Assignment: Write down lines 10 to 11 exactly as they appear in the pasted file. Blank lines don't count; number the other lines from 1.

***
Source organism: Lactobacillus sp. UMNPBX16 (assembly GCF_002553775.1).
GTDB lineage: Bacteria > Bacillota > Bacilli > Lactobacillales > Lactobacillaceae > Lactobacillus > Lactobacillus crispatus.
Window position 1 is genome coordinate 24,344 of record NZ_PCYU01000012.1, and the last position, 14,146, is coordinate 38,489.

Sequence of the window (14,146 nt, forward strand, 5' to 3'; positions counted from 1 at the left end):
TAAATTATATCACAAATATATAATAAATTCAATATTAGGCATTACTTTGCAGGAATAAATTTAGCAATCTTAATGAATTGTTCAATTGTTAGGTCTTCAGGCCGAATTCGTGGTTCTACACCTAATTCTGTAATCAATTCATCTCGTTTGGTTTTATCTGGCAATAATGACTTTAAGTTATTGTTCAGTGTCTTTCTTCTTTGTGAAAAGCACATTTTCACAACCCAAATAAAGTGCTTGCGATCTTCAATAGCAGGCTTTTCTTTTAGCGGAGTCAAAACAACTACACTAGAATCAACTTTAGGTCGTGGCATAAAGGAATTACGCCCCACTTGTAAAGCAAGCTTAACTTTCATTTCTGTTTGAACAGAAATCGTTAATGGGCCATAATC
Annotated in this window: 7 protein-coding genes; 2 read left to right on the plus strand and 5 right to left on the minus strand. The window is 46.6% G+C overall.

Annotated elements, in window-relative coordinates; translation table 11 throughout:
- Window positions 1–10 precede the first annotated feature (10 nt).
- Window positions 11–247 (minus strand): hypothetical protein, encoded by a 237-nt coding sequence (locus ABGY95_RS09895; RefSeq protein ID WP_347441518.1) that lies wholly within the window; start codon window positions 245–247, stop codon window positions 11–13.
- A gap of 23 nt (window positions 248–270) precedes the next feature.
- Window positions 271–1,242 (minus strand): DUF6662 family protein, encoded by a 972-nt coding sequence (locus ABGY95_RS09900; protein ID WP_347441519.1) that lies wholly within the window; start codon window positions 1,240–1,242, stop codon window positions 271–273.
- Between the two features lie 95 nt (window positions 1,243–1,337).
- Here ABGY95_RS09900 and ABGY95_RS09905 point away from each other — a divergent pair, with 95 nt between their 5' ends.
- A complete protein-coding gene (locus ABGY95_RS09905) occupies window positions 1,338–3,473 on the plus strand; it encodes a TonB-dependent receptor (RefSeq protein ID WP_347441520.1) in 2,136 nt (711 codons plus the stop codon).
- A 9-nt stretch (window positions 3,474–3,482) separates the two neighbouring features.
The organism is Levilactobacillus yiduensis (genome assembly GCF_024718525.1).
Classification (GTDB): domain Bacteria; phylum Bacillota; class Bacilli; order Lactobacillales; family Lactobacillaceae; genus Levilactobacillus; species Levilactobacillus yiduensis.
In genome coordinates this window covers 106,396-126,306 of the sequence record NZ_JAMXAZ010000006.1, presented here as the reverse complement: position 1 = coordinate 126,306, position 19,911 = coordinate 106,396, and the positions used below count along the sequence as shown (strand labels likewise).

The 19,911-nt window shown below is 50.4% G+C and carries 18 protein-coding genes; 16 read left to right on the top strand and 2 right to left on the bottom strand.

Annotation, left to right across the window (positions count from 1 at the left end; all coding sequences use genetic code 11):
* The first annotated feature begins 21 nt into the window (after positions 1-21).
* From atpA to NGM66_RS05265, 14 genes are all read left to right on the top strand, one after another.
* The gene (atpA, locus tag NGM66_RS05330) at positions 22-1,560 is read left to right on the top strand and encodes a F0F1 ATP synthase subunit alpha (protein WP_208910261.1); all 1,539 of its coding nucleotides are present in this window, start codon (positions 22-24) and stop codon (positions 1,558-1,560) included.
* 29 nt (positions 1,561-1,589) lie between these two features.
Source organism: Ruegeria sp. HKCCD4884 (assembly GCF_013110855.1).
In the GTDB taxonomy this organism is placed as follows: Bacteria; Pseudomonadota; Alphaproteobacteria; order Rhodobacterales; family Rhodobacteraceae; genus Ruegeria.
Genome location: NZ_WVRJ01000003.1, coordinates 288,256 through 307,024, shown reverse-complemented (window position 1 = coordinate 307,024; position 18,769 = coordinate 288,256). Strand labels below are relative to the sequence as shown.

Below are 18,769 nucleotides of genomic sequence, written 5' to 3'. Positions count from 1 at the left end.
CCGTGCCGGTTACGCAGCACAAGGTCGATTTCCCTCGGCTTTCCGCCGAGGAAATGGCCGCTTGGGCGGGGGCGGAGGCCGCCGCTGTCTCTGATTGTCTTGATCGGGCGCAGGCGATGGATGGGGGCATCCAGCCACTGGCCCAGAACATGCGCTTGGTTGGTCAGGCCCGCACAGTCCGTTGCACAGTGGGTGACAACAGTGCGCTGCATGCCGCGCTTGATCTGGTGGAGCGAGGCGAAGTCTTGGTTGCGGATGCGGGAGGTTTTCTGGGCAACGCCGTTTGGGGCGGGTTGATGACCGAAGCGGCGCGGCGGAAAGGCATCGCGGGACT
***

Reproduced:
- A gap of 23 nt (window positions 248–270) precedes the next feature.
- Window positions 271–1,242 (minus strand): DUF6662 family protein, encoded by a 972-nt coding sequence (locus ABGY95_RS09900; protein ID WP_347441519.1) that lies wholly within the window; start codon window positions 1,240–1,242, stop codon window positions 271–273.